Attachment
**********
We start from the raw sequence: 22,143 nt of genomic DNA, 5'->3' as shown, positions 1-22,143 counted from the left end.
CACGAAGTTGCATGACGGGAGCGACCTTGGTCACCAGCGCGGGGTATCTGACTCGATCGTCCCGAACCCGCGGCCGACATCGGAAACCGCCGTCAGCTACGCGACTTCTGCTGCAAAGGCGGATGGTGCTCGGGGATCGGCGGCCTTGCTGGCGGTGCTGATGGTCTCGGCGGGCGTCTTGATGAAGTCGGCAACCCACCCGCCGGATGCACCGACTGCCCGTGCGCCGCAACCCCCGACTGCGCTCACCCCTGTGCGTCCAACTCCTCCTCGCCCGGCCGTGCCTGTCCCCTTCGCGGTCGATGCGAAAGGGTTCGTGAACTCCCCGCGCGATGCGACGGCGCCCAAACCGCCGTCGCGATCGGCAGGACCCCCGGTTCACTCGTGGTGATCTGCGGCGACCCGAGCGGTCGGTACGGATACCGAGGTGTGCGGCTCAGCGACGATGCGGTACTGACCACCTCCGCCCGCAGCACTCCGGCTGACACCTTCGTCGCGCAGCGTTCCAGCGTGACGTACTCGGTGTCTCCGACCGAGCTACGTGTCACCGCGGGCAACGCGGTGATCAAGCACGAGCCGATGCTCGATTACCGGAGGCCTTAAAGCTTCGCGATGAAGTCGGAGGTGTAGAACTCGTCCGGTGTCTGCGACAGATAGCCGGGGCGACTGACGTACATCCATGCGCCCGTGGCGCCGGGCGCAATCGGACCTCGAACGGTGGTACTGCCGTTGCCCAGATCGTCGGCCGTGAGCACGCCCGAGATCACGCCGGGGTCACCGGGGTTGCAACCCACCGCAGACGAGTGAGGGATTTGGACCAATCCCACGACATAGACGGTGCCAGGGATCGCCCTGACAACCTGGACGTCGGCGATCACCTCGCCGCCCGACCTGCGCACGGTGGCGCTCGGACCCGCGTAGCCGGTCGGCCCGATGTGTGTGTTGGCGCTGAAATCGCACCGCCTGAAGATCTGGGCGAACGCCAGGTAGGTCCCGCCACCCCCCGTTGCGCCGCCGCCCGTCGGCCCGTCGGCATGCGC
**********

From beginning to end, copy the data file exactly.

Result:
We start from the raw sequence: 22,143 nt of genomic DNA, 5'->3' as shown, positions 1-22,143 counted from the left end.
CACGAAGTTGCATGACGGGAGCGACCTTGGTCACCAGCGCGGGGTATCTGACTCGATCGTCCCGAACCCGCGGCCGACATCGGAAACCGCCGTCAGCTACGCGACTTCTGCTGCAAAGGCGGATGGTGCTCGGGGATCGGCGGCCTTGCTGGCGGTGCTGATGGTCTCGGCGGGCGTCTTGATGAAGTCGGCAACCCACCCGCCGGATGCACCGACTGCCCGTGCGCCGCAACCCCCGACTGCGCTCACCCCTGTGCGTCCAACTCCTCCTCGCCCGGCCGTGCCTGTCCCCTTCGCGGTCGATGCGAAAGGGTTCGTGAACTCCCCGCGCGATGCGACGGCGCCCAAACCGCCGTCGCGATCGGCAGGACCCCCGGTTCACTCGTGGTGATCTGCGGCGACCCGAGCGGTCGGTACGGATACCGAGGTGTGCGGCTCAGCGACGATGCGGTACTGACCACCTCCGCCCGCAGCACTCCGGCTGACACCTTCGTCGCGCAGCGTTCCAGCGTGACGTACTCGGTGTCTCCGACCGAGCTACGTGTCACCGCGGGCAACGCGGTGATCAAGCACGAGCCGATGCTCGATTACCGGAGGCCTTAAAGCTTCGCGATGAAGTCGGAGGTGTAGAACTCGTCCGGTGTCTGCGACAGATAGCCGGGGCGACTGACGTACATCCATGCGCCCGTGGCGCCGGGCGCAATCGGACCTCGAACGGTGGTACTGCCGTTGCCCAGATCGTCGGCCGTGAGCACGCCCGAGATCACGCCGGGGTCACCGGGGTTGCAACCCACCGCAGACGAGTGAGGGATTTGGACCAATCCCACGACATAGACGGTGCCAGGGATCGCCCTGACAACCTGGACGTCGGCGATCACCTCGCCGCCCGACCTGCGCACGGTGGCGCTCGGACCCGCGTAGCCGGTCGGCCCGATGTGTGTGTTGGCGCTGAAATCGCACCGCCTGAAGATCTGGGCGAACGCCAGGTAGGTCCCGCCACCCCCCGTTGCGCCGCCGCCCGTCGGCCCGTCGGCATGCGC